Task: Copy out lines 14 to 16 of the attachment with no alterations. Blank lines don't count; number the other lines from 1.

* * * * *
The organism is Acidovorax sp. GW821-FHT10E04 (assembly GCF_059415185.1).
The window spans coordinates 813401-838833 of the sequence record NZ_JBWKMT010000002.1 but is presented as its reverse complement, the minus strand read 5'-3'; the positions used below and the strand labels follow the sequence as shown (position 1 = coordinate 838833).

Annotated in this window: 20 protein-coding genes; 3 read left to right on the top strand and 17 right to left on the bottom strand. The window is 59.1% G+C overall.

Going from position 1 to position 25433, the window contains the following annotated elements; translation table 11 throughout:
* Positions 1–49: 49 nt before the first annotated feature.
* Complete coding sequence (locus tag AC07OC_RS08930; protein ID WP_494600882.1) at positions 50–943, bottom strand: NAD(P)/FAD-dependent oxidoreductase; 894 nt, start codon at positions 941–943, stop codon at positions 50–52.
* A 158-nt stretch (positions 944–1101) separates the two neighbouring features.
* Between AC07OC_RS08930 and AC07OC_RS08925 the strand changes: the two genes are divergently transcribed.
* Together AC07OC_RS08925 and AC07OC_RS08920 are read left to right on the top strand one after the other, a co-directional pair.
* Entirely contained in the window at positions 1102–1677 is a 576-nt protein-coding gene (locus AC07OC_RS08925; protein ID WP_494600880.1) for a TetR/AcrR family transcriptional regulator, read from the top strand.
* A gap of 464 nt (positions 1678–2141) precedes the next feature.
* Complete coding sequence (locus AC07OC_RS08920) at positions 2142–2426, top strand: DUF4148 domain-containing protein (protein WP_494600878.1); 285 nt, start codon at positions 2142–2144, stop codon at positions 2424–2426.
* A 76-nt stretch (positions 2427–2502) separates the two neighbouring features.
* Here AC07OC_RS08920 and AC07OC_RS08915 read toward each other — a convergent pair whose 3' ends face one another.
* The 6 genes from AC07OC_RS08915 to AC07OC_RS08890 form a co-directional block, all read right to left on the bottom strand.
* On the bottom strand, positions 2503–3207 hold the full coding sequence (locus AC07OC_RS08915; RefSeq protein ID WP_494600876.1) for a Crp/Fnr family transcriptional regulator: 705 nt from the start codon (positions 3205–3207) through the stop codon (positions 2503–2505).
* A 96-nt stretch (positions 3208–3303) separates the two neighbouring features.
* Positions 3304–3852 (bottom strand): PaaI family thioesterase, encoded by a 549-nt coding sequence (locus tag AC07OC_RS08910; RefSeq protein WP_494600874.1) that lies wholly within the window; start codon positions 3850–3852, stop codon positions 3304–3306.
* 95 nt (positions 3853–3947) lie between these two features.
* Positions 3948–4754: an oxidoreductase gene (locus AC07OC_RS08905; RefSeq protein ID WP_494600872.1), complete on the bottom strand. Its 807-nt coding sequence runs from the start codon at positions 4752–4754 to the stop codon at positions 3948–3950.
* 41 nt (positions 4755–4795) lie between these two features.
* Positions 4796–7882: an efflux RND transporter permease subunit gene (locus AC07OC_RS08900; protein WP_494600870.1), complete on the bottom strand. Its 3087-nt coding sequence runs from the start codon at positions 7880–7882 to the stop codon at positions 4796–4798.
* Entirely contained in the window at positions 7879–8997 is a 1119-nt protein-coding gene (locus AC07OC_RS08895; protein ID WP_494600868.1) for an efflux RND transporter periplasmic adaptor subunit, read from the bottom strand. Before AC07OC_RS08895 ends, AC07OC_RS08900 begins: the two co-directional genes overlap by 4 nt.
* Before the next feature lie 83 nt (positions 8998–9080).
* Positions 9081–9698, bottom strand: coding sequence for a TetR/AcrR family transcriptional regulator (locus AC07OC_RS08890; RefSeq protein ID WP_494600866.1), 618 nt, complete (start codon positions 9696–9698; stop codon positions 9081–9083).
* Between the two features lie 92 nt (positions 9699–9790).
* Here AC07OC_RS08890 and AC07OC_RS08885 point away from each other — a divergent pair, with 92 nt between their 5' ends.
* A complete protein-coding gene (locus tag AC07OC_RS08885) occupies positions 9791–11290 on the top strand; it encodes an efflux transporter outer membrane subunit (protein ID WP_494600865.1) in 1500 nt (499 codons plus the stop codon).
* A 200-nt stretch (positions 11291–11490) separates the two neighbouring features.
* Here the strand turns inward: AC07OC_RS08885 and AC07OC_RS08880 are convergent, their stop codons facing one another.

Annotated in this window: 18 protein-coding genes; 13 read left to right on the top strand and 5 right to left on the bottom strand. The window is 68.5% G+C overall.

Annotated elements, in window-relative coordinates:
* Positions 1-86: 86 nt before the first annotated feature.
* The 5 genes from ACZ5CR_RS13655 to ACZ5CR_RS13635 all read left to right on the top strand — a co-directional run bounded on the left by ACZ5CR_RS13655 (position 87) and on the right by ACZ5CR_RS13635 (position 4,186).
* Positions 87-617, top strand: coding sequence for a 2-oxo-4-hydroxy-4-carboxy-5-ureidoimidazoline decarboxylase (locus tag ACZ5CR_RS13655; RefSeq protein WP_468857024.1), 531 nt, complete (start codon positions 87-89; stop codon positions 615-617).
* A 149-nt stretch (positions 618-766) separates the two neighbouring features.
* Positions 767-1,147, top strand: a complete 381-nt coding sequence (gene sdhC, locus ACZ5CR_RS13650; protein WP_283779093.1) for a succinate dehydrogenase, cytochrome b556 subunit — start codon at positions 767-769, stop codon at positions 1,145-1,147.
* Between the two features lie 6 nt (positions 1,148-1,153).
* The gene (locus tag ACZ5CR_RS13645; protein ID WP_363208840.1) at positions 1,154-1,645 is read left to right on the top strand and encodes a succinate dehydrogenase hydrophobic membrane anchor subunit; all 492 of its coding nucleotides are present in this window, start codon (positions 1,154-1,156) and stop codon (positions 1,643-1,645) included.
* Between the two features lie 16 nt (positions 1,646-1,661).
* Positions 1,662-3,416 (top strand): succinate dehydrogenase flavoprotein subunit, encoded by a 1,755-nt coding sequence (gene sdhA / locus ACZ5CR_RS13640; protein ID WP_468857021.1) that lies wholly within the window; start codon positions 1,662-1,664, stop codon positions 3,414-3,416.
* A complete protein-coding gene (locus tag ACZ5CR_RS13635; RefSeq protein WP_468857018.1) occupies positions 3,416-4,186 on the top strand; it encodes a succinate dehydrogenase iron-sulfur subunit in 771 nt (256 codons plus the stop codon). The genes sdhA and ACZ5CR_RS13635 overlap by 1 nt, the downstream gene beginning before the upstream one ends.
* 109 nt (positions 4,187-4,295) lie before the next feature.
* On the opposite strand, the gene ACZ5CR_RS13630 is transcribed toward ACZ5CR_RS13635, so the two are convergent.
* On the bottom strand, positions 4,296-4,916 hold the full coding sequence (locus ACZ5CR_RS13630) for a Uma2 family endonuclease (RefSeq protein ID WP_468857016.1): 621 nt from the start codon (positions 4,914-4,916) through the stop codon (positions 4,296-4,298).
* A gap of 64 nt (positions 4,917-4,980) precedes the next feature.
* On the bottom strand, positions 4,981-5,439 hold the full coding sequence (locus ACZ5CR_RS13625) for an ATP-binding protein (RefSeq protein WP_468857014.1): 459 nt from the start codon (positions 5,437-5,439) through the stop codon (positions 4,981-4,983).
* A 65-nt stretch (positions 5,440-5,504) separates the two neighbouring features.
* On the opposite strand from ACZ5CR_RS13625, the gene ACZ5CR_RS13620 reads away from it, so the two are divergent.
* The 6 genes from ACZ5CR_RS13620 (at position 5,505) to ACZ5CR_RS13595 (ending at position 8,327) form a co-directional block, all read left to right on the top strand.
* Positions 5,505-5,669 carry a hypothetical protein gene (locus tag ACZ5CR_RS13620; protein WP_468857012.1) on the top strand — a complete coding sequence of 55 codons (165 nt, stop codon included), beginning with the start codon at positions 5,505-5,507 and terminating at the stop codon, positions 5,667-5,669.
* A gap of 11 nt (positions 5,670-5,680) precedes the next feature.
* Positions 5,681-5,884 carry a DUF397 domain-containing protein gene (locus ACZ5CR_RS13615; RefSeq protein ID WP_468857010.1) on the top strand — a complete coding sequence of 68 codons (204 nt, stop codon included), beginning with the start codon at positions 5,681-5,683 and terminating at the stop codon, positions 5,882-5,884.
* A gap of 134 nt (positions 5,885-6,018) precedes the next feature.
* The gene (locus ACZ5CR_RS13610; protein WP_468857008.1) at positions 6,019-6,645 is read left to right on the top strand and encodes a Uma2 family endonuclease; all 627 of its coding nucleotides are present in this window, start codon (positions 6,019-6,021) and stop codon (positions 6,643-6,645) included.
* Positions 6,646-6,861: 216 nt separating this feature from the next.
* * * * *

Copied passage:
* Here AC07OC_RS08920 and AC07OC_RS08915 read toward each other — a convergent pair whose 3' ends face one another.
* The 6 genes from AC07OC_RS08915 to AC07OC_RS08890 form a co-directional block, all read right to left on the bottom strand.
* On the bottom strand, positions 2503–3207 hold the full coding sequence (locus AC07OC_RS08915; RefSeq protein ID WP_494600876.1) for a Crp/Fnr family transcriptional regulator: 705 nt from the start codon (positions 3205–3207) through the stop codon (positions 2503–2505).